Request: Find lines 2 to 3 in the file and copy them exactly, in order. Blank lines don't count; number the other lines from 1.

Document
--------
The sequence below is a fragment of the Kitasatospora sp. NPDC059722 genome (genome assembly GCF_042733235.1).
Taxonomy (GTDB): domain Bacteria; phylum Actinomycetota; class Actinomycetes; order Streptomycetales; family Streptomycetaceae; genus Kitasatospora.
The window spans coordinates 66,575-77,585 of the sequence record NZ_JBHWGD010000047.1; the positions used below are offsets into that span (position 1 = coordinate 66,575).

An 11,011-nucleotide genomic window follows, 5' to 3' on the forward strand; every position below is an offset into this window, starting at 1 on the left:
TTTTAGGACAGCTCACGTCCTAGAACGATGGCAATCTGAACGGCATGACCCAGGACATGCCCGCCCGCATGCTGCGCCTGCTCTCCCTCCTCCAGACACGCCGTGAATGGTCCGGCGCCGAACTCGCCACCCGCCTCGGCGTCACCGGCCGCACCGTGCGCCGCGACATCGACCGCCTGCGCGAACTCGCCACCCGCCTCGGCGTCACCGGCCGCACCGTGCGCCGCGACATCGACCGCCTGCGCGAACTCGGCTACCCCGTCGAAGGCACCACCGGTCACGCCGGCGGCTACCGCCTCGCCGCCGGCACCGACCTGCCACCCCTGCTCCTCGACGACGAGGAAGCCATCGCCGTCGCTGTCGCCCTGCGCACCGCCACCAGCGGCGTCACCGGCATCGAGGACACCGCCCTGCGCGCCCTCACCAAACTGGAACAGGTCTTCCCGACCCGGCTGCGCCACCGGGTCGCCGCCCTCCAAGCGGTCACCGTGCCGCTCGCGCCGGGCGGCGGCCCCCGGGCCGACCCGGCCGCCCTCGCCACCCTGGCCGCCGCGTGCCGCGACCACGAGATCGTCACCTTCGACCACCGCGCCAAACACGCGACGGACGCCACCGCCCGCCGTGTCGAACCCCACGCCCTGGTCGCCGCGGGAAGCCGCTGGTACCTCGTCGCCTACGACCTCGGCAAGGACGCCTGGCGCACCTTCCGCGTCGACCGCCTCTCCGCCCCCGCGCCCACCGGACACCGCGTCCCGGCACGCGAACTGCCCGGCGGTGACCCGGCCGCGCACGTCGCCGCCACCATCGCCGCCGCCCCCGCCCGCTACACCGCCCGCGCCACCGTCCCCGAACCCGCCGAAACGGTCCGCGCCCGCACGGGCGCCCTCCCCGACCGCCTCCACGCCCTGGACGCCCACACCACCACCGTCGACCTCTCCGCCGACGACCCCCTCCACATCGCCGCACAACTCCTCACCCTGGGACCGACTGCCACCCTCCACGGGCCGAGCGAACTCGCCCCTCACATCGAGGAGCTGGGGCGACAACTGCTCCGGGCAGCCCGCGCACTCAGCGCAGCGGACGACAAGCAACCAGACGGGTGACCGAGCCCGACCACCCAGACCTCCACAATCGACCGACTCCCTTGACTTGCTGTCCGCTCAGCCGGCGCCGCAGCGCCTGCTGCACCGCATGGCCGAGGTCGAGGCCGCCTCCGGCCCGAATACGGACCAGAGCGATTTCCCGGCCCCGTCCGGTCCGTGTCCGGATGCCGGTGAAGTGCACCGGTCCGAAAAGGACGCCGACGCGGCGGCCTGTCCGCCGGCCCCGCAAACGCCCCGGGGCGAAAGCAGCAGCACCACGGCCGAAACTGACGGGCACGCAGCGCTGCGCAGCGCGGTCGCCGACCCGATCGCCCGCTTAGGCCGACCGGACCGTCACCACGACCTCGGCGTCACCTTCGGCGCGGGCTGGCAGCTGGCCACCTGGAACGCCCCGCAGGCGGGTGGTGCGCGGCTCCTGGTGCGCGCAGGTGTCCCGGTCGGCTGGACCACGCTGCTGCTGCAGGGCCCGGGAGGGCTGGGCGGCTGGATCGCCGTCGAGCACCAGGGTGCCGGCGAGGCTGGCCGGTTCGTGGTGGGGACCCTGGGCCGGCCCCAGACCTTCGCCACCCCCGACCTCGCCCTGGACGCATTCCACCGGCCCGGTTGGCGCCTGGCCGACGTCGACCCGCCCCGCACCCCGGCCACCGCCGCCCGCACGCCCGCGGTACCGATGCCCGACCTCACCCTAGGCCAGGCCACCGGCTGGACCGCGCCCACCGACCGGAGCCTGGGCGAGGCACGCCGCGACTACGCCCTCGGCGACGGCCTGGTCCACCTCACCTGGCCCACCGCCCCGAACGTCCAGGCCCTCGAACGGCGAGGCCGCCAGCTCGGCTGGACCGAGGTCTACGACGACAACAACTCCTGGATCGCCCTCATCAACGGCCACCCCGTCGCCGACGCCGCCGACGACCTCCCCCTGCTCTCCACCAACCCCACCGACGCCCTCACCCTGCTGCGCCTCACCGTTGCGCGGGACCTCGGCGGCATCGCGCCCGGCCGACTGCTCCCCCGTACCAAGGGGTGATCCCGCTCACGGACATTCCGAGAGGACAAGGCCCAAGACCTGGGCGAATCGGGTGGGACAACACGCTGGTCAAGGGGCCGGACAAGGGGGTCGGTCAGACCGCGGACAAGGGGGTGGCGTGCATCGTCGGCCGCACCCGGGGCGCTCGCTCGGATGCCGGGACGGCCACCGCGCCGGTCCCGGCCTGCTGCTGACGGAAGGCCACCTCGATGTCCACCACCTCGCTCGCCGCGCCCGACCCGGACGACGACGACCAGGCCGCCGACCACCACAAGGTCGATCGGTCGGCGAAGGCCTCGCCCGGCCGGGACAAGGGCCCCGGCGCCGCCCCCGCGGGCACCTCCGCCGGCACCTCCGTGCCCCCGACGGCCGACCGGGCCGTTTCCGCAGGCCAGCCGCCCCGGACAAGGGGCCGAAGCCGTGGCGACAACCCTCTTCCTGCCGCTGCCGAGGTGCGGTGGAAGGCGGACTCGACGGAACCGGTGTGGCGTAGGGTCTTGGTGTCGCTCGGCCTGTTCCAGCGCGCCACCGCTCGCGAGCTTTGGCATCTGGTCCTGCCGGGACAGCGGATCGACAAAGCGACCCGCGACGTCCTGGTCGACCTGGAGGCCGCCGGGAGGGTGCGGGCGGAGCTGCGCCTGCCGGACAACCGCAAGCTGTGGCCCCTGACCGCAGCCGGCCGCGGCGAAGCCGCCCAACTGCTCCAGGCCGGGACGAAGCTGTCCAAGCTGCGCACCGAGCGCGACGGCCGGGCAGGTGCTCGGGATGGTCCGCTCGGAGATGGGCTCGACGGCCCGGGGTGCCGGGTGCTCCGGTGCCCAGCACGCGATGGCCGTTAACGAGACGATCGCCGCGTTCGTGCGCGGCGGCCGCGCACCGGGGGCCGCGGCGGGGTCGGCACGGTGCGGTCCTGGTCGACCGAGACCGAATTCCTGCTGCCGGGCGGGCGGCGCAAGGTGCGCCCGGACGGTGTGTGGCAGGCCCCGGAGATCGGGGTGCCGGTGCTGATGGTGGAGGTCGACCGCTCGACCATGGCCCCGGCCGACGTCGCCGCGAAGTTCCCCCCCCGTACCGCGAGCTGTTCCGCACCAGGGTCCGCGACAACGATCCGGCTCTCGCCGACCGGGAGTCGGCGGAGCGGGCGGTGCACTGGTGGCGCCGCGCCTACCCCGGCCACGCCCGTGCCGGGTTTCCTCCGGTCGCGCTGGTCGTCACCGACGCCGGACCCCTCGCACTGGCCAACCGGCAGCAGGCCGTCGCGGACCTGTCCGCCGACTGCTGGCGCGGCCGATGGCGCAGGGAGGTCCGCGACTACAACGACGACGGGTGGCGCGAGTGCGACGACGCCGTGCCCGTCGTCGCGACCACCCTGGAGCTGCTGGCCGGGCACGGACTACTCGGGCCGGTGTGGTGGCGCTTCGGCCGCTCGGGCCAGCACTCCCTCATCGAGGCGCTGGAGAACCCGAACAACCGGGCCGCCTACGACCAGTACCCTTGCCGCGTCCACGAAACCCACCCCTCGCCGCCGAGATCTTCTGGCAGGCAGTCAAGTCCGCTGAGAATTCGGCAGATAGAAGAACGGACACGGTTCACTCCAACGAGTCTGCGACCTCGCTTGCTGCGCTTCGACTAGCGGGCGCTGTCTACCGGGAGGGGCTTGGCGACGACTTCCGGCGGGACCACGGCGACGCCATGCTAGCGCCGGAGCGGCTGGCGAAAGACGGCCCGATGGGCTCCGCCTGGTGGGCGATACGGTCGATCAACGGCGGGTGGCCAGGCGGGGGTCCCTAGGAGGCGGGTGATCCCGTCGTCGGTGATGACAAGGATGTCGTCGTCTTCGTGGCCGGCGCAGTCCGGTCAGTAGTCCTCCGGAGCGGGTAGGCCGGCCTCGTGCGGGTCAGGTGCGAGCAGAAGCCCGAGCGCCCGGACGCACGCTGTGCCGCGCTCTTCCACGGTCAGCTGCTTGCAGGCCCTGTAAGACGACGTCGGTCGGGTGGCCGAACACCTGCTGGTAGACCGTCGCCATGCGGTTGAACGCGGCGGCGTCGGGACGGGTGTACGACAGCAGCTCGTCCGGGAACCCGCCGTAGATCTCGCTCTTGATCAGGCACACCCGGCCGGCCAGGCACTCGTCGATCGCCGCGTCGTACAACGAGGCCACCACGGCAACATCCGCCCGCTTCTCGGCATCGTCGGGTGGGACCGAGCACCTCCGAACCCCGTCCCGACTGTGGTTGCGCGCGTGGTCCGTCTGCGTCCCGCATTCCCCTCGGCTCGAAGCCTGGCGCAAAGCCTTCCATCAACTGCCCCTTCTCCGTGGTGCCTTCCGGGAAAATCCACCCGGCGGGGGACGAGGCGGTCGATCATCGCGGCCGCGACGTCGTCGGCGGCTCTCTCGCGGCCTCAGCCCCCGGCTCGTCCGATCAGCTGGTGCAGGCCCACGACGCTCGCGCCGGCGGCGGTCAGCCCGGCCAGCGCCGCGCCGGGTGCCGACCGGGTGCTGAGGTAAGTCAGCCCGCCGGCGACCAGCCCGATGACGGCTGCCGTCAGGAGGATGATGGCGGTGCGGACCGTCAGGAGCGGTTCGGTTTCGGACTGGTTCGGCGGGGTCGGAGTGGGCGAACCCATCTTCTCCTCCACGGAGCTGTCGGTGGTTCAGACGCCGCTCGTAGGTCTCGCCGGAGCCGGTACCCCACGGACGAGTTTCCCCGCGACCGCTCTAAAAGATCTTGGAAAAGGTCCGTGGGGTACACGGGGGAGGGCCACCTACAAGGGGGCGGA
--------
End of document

Taxonomy (GTDB): domain Bacteria; phylum Actinomycetota; class Actinomycetes; order Streptomycetales; family Streptomycetaceae; genus Kitasatospora.
The window spans coordinates 66,575-77,585 of the sequence record NZ_JBHWGD010000047.1; the positions used below are offsets into that span (position 1 = coordinate 66,575).